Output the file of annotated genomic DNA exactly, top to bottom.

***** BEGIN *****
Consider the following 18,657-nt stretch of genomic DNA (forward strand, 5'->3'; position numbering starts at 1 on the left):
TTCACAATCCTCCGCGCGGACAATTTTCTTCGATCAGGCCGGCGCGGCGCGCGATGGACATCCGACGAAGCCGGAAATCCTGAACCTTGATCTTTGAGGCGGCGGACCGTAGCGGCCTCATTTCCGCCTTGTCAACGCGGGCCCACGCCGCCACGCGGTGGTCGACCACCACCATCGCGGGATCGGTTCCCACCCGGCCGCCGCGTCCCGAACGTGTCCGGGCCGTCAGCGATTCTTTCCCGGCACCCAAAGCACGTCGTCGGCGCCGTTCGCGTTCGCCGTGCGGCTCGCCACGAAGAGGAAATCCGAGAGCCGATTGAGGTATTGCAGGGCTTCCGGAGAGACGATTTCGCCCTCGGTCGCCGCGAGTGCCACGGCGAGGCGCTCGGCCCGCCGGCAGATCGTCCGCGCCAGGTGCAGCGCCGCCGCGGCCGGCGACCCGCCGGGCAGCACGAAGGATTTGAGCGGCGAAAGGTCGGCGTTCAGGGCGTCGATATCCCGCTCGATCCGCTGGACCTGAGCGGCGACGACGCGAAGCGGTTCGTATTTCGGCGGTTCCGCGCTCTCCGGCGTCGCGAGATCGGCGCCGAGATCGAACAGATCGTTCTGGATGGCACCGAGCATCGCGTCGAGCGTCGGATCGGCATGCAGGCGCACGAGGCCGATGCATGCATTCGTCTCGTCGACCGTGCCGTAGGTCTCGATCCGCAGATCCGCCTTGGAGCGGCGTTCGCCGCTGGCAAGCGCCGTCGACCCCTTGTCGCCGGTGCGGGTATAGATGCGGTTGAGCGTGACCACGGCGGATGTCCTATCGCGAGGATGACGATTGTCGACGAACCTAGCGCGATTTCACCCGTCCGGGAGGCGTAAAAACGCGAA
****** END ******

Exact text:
Consider the following 18,657-nt stretch of genomic DNA (forward strand, 5'->3'; position numbering starts at 1 on the left):
TTCACAATCCTCCGCGCGGACAATTTTCTTCGATCAGGCCGGCGCGGCGCGCGATGGACATCCGACGAAGCCGGAAATCCTGAACCTTGATCTTTGAGGCGGCGGACCGTAGCGGCCTCATTTCCGCCTTGTCAACGCGGGCCCACGCCGCCACGCGGTGGTCGACCACCACCATCGCGGGATCGGTTCCCACCCGGCCGCCGCGTCCCGAACGTGTCCGGGCCGTCAGCGATTCTTTCCCGGCACCCAAAGCACGTCGTCGGCGCCGTTCGCGTTCGCCGTGCGGCTCGCCACGAAGAGGAAATCCGAGAGCCGATTGAGGTATTGCAGGGCTTCCGGAGAGACGATTTCGCCCTCGGTCGCCGCGAGTGCCACGGCGAGGCGCTCGGCCCGCCGGCAGATCGTCCGCGCCAGGTGCAGCGCCGCCGCGGCCGGCGACCCGCCGGGCAGCACGAAGGATTTGAGCGGCGAAAGGTCGGCGTTCAGGGCGTCGATATCCCGCTCGATCCGCTGGACCTGAGCGGCGACGACGCGAAGCGGTTCGTATTTCGGCGGTTCCGCGCTCTCCGGCGTCGCGAGATCGGCGCCGAGATCGAACAGATCGTTCTGGATGGCACCGAGCATCGCGTCGAGCGTCGGATCGGCATGCAGGCGCACGAGGCCGATGCATGCATTCGTCTCGTCGACCGTGCCGTAGGTCTCGATCCGCAGATCCGCCTTGGAGCGGCGTTCGCCGCTGGCAAGCGCCGTCGACCCCTTGTCGCCGGTGCGGGTATAGATGCGGTTGAGCGTGACCACGGCGGATGTCCTATCGCGAGGATGACGATTGTCGACGAACCTAGCGCGATTTCACCCGTCCGGGAGGCGTAAAAACGCGAA